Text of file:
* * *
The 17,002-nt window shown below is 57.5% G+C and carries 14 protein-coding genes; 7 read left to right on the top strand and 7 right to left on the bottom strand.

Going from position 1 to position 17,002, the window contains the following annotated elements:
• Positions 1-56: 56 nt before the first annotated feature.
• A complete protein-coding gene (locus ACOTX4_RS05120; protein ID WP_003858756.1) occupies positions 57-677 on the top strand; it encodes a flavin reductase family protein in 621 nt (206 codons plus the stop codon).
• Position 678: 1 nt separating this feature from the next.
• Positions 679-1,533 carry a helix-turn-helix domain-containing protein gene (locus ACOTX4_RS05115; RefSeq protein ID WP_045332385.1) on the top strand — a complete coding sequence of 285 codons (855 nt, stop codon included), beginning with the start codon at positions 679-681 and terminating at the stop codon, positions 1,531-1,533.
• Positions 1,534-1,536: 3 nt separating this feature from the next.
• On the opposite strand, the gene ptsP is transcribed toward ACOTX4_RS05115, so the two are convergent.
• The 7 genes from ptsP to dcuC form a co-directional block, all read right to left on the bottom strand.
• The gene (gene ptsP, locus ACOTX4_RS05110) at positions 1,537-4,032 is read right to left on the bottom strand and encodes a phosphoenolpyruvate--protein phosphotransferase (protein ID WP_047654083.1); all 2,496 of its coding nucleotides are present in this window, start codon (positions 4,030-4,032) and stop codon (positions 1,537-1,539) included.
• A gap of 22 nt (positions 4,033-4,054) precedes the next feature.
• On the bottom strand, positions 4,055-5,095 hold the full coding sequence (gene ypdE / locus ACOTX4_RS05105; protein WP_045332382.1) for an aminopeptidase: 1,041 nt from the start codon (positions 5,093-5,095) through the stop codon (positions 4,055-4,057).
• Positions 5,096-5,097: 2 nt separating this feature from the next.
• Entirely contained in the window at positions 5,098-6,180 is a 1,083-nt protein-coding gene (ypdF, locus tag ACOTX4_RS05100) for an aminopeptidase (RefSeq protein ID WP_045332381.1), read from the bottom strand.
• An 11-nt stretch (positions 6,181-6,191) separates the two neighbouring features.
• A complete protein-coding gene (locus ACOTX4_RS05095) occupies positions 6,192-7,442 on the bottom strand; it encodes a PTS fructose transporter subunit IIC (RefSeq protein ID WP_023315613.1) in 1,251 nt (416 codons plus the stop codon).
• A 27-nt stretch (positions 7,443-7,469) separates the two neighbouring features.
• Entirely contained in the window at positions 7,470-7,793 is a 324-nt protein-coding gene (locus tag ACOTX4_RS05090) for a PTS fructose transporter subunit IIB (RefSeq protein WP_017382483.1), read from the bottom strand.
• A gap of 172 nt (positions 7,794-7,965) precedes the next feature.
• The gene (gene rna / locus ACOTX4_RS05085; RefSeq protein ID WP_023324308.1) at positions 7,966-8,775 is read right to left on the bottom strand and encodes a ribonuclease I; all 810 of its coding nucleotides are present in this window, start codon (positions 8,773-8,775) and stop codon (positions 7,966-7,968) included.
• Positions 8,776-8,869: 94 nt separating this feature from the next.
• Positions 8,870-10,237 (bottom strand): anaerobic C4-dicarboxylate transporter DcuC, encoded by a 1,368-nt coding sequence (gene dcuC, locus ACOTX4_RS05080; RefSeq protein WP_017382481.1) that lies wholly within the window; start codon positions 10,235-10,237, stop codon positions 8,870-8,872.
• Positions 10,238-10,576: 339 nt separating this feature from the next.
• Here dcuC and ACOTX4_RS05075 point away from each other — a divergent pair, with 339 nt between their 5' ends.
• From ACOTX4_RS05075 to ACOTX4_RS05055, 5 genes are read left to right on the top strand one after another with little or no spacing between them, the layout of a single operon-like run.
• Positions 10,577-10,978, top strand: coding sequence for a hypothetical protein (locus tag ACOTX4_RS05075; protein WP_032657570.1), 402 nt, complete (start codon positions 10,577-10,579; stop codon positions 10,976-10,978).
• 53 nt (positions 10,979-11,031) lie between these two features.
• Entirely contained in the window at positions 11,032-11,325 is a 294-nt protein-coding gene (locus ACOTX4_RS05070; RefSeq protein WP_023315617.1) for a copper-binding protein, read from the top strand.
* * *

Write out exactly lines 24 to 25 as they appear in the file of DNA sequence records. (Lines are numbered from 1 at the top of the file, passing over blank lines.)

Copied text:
• Here dcuC and ACOTX4_RS05075 point away from each other — a divergent pair, with 339 nt between their 5' ends.
• From ACOTX4_RS05075 to ACOTX4_RS05055, 5 genes are read left to right on the top strand one after another with little or no spacing between them, the layout of a single operon-like run.